This led to Paul and Silas being publicly stripped, severely beaten, chained, and then put into stocks in an inner prison cell, the cells that were used for dangerous and low-status criminals.

While they don’t turn their back on their faith, it doesn’t mean they aren’t angry from the treatment they have received.

Acts 16:35-40 – But when it was day, the magistrates sent the police, saying, “Let those men go.” And the jailer reported these words to Paul, saying, “The magistrates have sent to let you go. Therefore come out now and go in peace.” But Paul said to them, “They have beaten us publicly, uncondemned, men who are Roman citizens, and have thrown us into prison; and do they now throw us out secretly? No! Let them come themselves and take us out.” The police reported these words to the magistrates, and they were afraid when they heard that they were Roman citizens. So they came and apologized to them. And they took them out and asked them to leave the city. So they went out of the prison and visited Lydia. And when they had seen the brothers, they encouraged them and departed.

When the courts find out they are Romans, Paul and Silas stage a lock-in until the magistrates escort them out of the prison. The magistrates are fearful for the treatment they gave to Roman citizens, which is a serious crime in itself, and they go and escort the apostles out of the prison and ask them to leave the city.

In Jerusalem, Paul was arrested and chained twice at the Jerusalem temple. The commander tries to find out what Paul’s citizenship status is and what crime he has committed. Paul says he is both a Jew and a citizen of Tarsus.

But, yet, what crime has he committed?

The commander sees Paul as a low-class citizen and an overall troublemaker.

Paul is the guy cops don’t like to pull over. They ask for information and get half-stories or no story at all.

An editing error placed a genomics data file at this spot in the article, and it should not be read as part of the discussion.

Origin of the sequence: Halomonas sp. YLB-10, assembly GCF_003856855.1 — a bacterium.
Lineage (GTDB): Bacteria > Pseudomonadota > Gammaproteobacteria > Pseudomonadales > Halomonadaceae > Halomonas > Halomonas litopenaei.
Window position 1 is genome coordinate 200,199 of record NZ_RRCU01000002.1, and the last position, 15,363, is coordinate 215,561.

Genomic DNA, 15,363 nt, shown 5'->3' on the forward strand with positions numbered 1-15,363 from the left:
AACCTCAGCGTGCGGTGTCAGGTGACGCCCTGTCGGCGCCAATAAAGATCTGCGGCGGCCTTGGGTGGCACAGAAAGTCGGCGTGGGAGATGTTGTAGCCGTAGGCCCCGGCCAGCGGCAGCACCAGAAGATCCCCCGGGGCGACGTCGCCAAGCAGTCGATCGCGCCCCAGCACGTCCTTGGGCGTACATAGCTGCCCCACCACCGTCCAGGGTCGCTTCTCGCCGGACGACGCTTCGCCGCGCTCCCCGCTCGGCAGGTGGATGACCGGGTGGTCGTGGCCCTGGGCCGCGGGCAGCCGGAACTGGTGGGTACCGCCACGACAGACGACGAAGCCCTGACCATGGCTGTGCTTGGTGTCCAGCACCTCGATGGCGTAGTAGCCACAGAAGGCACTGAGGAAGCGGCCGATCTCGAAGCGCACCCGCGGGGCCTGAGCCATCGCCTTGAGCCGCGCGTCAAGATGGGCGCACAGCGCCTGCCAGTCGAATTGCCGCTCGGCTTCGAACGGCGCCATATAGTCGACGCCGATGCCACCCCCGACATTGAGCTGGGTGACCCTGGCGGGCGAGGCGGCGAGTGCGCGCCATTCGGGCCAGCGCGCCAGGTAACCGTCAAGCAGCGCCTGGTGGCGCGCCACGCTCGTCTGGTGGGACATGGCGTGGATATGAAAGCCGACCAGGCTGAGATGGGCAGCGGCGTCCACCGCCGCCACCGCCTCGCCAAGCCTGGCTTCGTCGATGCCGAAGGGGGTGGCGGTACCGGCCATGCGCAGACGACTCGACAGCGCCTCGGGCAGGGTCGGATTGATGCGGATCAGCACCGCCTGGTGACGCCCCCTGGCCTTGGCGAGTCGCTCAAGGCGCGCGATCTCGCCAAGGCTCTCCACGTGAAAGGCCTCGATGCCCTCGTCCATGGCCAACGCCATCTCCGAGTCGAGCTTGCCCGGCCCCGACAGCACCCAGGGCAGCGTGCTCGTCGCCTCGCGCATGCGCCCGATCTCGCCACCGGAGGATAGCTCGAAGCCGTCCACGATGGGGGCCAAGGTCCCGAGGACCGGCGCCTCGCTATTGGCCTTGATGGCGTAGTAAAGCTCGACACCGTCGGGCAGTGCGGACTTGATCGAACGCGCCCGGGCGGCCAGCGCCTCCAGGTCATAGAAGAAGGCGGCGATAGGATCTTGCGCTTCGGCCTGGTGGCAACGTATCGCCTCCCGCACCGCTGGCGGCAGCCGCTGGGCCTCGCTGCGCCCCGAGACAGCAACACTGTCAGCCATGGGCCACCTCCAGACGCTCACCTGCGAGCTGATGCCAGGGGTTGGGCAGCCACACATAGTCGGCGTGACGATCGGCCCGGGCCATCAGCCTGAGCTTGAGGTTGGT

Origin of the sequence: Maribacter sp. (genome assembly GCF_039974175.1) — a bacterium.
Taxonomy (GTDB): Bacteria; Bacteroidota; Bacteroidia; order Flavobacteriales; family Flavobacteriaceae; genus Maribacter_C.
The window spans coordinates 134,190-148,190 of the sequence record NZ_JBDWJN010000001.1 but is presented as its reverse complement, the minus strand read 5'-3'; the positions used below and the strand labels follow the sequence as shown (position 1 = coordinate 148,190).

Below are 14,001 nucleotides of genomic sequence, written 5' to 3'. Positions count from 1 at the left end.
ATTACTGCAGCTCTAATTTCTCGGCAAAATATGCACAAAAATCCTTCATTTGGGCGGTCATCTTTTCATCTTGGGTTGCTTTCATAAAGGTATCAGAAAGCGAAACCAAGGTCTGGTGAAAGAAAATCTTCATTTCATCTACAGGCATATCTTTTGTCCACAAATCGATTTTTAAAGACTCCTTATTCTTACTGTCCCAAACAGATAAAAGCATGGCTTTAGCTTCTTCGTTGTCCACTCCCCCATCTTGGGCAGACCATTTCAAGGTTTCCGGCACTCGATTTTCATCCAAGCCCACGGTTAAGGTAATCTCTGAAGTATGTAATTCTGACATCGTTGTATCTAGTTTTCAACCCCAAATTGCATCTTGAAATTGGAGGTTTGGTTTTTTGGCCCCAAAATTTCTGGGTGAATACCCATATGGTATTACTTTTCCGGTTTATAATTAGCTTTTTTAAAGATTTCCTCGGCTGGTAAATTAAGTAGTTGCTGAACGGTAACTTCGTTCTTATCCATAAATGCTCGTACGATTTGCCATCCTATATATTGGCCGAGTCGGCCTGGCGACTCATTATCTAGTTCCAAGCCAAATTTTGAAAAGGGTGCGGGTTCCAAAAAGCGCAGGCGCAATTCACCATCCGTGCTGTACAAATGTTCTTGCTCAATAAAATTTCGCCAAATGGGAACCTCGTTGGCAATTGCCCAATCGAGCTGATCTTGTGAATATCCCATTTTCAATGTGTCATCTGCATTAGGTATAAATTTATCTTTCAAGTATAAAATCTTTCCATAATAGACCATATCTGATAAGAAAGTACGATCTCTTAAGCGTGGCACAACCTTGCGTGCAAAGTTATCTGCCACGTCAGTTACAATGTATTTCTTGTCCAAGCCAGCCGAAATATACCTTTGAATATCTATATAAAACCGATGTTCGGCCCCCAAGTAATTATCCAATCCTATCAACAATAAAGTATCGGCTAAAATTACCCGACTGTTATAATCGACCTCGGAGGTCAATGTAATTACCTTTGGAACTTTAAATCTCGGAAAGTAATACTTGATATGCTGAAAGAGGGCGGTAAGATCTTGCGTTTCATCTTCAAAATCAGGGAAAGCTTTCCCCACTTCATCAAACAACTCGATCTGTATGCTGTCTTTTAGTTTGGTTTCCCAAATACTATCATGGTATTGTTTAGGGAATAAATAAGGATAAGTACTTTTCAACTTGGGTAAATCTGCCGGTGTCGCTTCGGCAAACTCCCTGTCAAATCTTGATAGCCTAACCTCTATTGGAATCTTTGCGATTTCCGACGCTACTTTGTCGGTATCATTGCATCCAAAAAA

He is ordered for interrogation by flogging.

The commander ended up being wrong about Paul’s status.

Acts 22:25 – But when they had stretched him out for the whips, Paul said to the centurion who was standing by, “Is it lawful for you to flog a man who is a Roman citizen and uncondemned?”

The interrogation and flogging stops. The commander is even worried when he learns that Paul’s citizenship status is higher than his own. You see, the commander bought his citizenship while Paul was a citizen at birth.

The commander had a socially superior person flogged!

They remove Paul from the chains and placed in the centurion barracks where he is allowed to receive visitors.

Acts 22:29-30 – So those who were about to examine him withdrew from him immediately, and the tribune also was afraid, for he realized that Paul was a Roman citizen and that he had bound him. But on the next day, desiring to know the real reason why he was being accused by the Jews, he unbound him and commanded the chief priests and all the council to meet, and he brought Paul down and set him before them.

Paul is then transferred to Caesarea where he stays for 2 years. But what this shows is how your custody is handled is based on your status and your crime.

The Romans bring out a sizeable portion of their army to transfer Paul to ensure his safety. The same commander that had flogged him sends a letter to the governor, Felix, and changes the facts so they don’t show that he had a Roman citizen from birth flogged for no reason.

He says that Paul’s issues are Jewish in nature and that his charges do not warrant death or imprisonment from a Roman standpoint.

Acts 23:29 – I found that he was being accused about questions of their law, but charged with nothing deserving death or imprisonment.

Felix orders Paul to be kept under guard in his own palace.

Acts 23:35 – he said, “I will give you a hearing when your accusers arrive.” And he commanded him to be guarded in Herod’s praetorium.

Felix hears the side of Paul and the Sanhedrin. After that he determines that Paul should be kept under house arrest but be able to have friends over and have some other freedoms.

Acts 24:23 – Then he gave orders to the centurion that he should be kept in custody but have some liberty, and that none of his friends should be prevented from attending to his needs.

More than likely while under arrest Paul was chained.